Bhukhhad

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  1. Plado, Thank you for your comments. Its been a while since I posted on this topic and a discussion on Indian food is always welcome. However I dont think the topic was ever a discussion of 'toxicity' of color, or as we would spell it in India 'colour'. At least my memory seems to indicate just a discussion of colors and spices in Indian foods, like turmeric. So you are right, we do use plenty of color-imparting foodstuffs since ancient times and none of them are toxic. But the reference to the festival of colors 'Holi', is a cultural celebration of the spring harvest and has nothing to do with food coloring as such. I just wanted to highlight that. Holi is celebrated with a lot of colored powders being thrown about and smudged on each others hands and cheeks all in the delight of a great spring harvest. My two cents, or should I say my two paise Bhukhhad
  2. Ok will remember next year. I think I mistook Lemon Thyme for Lemon verbena when I planted it. So i will use it when I have dried and stored it. But next time I will plant the lemon verbena. Oregano has been great. I dont like the taste of basil (go figure) -and I love the taste of cilantro (yes I do). So growing fresh oregano has given all my italian dishes a boost this summer. I do love it with yard long beans
  3. Folks Iwould like to submit two pictures. The first is lemon verbena/ lemon thyme? I need help to identify it. The next is oregano. Both smell lovely but it has become suddenly cold and these plants will die. So I have harvested them. Now I want to dry them and keep them for the year or use them as gifts. Can you please suggest how I can use an oven to dry them and how I can store them. Any recipe suggestions? Thanks Bhukhhad
  4. Thank you Andiesenji I will try that out sharvari
  5. I am growing amaranth. The flowers are beautiful red velvety ones. But something is eating the flowers from the very tips. Is it squirrels, birds? See how the top of the flower is stripped?
  6. Wow! Such a labor of love! I admire all the sincere cooks who went through this process. And you for trying. I will remember that wheb I use it next. So I bought a packet of sumac and one of zataar and have been trying to use them in mediterranean dishes. So far sumac goes well with hummus and sprinkled on falafel or the lettuce tomato and bread salad (I forget the name). Zataar I have not been able to use yet. Any suggestions?
  7. Ooooh how exciting! Is it Sumac? They are berries. I love the sour powder but have never seen them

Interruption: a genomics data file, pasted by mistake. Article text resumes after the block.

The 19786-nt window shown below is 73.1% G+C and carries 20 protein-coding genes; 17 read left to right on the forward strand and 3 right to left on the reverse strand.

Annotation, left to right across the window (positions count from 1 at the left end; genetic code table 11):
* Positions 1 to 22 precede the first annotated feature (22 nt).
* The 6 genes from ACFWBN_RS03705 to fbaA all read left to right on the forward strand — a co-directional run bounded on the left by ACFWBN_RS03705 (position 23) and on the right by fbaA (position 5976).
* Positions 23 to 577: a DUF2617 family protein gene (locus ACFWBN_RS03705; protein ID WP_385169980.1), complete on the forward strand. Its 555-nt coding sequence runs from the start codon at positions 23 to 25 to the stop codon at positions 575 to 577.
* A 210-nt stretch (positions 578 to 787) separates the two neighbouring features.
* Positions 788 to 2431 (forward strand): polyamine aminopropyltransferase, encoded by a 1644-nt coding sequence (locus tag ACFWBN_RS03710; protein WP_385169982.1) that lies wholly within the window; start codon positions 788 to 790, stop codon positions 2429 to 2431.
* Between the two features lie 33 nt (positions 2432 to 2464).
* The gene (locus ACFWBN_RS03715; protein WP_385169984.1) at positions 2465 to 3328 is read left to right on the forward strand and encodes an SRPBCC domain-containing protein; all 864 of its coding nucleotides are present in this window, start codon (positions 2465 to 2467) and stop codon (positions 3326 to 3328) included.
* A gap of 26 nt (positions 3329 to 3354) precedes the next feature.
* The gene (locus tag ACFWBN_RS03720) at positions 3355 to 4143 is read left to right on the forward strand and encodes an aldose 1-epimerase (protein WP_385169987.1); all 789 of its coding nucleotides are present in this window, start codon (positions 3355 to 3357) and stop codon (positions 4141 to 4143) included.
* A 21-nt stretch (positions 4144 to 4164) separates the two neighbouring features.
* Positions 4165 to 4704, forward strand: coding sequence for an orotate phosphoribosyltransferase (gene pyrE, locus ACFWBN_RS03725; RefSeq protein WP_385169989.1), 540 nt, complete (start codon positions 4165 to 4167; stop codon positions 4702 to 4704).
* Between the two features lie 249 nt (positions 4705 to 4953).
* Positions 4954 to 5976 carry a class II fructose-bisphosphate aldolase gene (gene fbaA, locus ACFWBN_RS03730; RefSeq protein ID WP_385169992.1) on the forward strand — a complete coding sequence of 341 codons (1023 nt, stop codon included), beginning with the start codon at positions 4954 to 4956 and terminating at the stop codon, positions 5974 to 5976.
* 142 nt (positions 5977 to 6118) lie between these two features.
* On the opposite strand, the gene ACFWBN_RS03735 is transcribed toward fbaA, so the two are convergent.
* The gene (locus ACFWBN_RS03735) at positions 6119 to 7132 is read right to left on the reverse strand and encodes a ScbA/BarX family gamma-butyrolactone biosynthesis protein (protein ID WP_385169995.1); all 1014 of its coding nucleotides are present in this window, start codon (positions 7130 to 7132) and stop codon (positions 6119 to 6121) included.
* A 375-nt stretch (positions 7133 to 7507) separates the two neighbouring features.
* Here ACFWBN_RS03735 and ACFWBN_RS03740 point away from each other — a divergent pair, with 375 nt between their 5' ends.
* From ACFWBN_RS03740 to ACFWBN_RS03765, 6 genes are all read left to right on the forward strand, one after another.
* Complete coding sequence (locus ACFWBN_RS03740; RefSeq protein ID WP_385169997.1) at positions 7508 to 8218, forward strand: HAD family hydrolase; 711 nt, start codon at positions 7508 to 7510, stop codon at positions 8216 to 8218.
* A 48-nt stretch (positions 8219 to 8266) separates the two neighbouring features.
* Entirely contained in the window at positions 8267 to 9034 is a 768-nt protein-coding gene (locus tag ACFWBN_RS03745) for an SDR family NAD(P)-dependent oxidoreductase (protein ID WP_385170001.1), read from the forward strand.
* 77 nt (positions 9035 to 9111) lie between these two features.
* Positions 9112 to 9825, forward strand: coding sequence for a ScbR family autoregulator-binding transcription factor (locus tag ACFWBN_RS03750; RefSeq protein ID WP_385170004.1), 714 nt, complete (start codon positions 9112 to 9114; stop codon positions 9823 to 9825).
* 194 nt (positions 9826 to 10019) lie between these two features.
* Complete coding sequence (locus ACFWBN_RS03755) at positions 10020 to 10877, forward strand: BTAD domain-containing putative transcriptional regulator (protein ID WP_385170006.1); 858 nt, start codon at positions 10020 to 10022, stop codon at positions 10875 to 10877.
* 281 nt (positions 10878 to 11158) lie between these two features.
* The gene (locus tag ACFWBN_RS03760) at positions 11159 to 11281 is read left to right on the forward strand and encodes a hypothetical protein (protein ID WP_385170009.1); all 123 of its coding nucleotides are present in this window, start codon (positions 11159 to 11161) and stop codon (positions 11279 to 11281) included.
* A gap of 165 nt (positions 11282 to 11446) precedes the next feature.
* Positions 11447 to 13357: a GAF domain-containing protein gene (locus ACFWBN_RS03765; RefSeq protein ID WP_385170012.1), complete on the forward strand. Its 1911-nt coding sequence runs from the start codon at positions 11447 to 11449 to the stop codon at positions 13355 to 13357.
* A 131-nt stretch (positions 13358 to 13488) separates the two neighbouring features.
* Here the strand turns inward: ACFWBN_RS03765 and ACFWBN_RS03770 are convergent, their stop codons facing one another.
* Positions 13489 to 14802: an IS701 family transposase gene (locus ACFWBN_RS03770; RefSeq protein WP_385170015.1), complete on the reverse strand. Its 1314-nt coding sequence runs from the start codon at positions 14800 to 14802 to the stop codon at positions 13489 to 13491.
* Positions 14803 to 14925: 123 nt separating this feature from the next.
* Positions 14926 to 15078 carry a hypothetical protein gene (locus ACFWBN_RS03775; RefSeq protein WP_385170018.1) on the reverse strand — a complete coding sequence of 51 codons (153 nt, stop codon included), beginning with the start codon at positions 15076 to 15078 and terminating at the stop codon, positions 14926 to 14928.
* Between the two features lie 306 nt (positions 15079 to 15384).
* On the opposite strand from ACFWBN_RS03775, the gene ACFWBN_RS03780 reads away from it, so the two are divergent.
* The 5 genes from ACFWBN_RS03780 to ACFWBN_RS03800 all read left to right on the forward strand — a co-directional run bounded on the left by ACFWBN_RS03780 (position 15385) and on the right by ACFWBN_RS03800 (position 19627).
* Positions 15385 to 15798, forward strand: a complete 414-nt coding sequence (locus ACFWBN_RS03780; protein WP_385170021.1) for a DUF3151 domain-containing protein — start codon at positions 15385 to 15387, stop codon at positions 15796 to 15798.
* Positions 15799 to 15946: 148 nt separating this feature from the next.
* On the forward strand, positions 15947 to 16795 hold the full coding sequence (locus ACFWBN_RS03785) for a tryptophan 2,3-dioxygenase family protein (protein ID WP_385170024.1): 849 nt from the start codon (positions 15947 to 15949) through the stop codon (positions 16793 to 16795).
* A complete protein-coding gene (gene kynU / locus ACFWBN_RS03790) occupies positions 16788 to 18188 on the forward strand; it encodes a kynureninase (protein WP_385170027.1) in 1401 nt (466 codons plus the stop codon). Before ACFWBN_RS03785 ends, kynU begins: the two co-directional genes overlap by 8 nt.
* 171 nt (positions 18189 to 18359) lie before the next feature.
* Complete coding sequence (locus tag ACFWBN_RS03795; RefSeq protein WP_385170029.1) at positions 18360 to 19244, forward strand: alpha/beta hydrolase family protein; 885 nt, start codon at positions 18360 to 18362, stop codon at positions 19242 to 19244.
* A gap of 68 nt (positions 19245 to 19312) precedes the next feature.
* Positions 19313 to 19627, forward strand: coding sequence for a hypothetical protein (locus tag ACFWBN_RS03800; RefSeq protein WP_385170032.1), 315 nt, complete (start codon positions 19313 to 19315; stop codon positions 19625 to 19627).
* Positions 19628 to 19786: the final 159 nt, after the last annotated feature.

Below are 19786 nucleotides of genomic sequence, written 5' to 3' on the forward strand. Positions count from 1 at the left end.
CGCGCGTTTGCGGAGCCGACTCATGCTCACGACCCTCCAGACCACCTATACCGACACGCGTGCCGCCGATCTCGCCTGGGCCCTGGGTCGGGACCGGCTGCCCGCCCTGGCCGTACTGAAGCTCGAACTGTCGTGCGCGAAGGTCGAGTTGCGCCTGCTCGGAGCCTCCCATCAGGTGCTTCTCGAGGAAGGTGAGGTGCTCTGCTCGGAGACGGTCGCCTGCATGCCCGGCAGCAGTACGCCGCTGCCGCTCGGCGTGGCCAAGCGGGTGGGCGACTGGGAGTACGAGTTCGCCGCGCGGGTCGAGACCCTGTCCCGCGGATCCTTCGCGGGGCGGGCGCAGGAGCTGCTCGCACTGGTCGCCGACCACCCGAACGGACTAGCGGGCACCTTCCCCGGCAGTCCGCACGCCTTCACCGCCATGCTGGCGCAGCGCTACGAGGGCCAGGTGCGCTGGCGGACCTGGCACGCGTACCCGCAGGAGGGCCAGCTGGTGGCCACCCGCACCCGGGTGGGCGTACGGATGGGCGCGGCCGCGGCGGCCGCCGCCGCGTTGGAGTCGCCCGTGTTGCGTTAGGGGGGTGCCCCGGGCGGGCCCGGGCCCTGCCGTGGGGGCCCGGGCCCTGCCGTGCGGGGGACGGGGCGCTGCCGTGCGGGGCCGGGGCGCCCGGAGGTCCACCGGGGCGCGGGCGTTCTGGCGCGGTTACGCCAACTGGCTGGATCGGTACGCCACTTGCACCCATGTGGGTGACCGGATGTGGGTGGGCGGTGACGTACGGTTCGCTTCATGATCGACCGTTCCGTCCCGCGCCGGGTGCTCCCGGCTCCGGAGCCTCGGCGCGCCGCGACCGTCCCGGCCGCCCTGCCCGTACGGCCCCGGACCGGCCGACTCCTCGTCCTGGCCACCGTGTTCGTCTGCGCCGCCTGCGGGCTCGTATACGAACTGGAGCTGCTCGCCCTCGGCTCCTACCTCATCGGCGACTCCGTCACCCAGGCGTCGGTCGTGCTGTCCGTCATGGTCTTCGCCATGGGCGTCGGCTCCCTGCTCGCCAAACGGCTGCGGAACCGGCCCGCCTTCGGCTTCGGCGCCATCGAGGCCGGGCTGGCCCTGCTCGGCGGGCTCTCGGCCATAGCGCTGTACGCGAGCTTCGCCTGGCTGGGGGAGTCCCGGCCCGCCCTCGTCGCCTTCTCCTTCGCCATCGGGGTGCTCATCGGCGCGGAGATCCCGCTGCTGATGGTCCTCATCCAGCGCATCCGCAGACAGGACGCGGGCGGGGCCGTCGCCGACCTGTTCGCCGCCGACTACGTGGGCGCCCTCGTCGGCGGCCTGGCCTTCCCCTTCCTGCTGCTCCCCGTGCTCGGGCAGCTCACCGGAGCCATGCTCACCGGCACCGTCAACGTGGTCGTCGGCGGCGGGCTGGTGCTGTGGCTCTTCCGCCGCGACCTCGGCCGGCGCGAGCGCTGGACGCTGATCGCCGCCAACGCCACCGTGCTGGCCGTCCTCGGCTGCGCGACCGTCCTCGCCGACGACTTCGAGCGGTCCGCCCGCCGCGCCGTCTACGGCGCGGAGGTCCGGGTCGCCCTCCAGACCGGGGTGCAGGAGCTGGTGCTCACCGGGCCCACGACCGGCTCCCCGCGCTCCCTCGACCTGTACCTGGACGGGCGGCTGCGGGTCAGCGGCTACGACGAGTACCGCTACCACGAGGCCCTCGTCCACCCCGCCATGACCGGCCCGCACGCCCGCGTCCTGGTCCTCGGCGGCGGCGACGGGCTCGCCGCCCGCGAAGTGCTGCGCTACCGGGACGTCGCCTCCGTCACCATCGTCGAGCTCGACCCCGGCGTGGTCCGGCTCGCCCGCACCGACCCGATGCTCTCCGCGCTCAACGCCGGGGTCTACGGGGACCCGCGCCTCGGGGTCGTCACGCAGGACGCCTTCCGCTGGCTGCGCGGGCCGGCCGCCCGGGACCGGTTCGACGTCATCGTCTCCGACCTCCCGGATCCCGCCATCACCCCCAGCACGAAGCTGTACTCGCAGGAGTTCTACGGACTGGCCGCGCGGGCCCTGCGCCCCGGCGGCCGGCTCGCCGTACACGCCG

8. Kamarkas

    Hello CeeCee Thank you for asking the question about Kamarkas. It took me on a journey to read up several texts about ayurvedic and herbal productions and I was led to a new understanding of resins and gums. I am so delighted with Egullet because it makes me want to research food, and both 'research' and 'food' are some of my very favorite things in life. So here we go with the explanation according to moi: There are several resins and gums that are derived from plants and used througout the world for cooking. I use on a regular basis HING or Asafoetida which is a resin from the Ferula plant. I use it to add to my Indian dishes for taste and digestibility. There are other resins and gums that are used in cooking. We all have heard of Guar Gum. This is a resin from the Guar or Cluster Bean plant and is most commonly used in ice cream making and other foods. There is also Gum Arabic from the Acasia tree that we use and call by these different names Gond/Gundar/Dink. There are many more gum varieties and each one has specific uses in Ayurveda. But the Kamarkas is a gum from the Indian Coral Flower tree or Palash Tree. This tree produces a sap that is reddish brown in color and upon hardening in the air, it becomes solidified. This particular gum is called Kamarkas. It is names for its properties of 'Kamar kas' or strengthening (kas) the waist (kamar). It is not very readily available, and almost all the recipes requiring the use of Kamarkas, substitute it with the more readily available Gum Arabic. Another point, the name of the sweet you mention is not PANEERJI...it is PANJEERI But I have a better recipe for you to follow and enjoy: GOND/GAUND LADDOO by Tarla Dalal: Gaund Ke Ladoo recipe | by Tarla Dalal | Tarladalal.com | #3909 http://www.tarladalal.com/Gaund-Ke-Ladoo-3909r Bhukhhad
  9. Is it buckwheat? Or birdseed?
  10. This is amazing. Such great pasta.
  11. Create my meal – the game

    What has happened here? Wild_Yeast, did you finish your cooking day? Sorry I have been out of the loop a bit. Bhukhhad
  12. Thanks Okanagancook, I have to look up sorrel and try it.
  13. Hi everyone, Can I see a picture of sorrel? Thanks